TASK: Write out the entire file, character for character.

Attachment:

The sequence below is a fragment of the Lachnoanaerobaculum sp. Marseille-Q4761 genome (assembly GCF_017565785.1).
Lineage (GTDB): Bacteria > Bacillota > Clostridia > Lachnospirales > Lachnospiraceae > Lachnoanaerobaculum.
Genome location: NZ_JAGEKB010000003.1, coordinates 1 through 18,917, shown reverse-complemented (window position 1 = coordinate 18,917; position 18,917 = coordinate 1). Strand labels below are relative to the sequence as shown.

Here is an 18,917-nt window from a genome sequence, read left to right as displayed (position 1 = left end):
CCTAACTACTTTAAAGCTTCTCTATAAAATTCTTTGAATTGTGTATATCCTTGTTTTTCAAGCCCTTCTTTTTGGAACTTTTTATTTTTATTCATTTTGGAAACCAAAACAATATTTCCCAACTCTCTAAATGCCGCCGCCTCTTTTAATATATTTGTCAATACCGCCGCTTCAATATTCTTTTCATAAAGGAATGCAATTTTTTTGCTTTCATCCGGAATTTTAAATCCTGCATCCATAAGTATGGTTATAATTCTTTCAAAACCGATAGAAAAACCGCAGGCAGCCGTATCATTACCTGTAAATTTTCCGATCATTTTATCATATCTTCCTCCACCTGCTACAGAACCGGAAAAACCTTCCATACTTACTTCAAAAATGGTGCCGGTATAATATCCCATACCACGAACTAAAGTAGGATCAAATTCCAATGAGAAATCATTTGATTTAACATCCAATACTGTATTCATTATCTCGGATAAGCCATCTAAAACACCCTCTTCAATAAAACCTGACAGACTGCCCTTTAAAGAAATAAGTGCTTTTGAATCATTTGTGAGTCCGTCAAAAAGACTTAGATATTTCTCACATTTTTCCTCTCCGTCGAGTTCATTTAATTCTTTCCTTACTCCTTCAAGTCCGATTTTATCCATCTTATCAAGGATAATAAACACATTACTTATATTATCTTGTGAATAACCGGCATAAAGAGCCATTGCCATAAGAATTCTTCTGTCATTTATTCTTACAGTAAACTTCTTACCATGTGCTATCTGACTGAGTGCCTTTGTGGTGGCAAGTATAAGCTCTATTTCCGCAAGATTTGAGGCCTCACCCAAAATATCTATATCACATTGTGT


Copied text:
The sequence below is a fragment of the Lachnoanaerobaculum sp. Marseille-Q4761 genome (assembly GCF_017565785.1).
Lineage (GTDB): Bacteria > Bacillota > Clostridia > Lachnospirales > Lachnospiraceae > Lachnoanaerobaculum.
Genome location: NZ_JAGEKB010000003.1, coordinates 1 through 18,917, shown reverse-complemented (window position 1 = coordinate 18,917; position 18,917 = coordinate 1). Strand labels below are relative to the sequence as shown.

Here is an 18,917-nt window from a genome sequence, read left to right as displayed (position 1 = left end):
CCTAACTACTTTAAAGCTTCTCTATAAAATTCTTTGAATTGTGTATATCCTTGTTTTTCAAGCCCTTCTTTTTGGAACTTTTTATTTTTATTCATTTTGGAAACCAAAACAATATTTCCCAACTCTCTAAATGCCGCCGCCTCTTTTAATATATTTGTCAATACCGCCGCTTCAATATTCTTTTCATAAAGGAATGCAATTTTTTTGCTTTCATCCGGAATTTTAAATCCTGCATCCATAAGTATGGTTATAATTCTTTCAAAACCGATAGAAAAACCGCAGGCAGCCGTATCATTACCTGTAAATTTTCCGATCATTTTATCATATCTTCCTCCACCTGCTACAGAACCGGAAAAACCTTCCATACTTACTTCAAAAATGGTGCCGGTATAATATCCCATACCACGAACTAAAGTAGGATCAAATTCCAATGAGAAATCATTTGATTTAACATCCAATACTGTATTCATTATCTCGGATAAGCCATCTAAAACACCCTCTTCAATAAAACCTGACAGACTGCCCTTTAAAGAAATAAGTGCTTTTGAATCATTTGTGAGTCCGTCAAAAAGACTTAGATATTTCTCACATTTTTCCTCTCCGTCGAGTTCATTTAATTCTTTCCTTACTCCTTCAAGTCCGATTTTATCCATCTTATCAAGGATAATAAACACATTACTTATATTATCTTGTGAATAACCGGCATAAAGAGCCATTGCCATAAGAATTCTTCTGTCATTTATTCTTACAGTAAACTTCTTACCATGTGCTATCTGACTGAGTGCCTTTGTGGTGGCAAGTATAAGCTCTATTTCCGCAAGATTTGAGGCCTCACCCAAAATATCTATATCACATTGTGT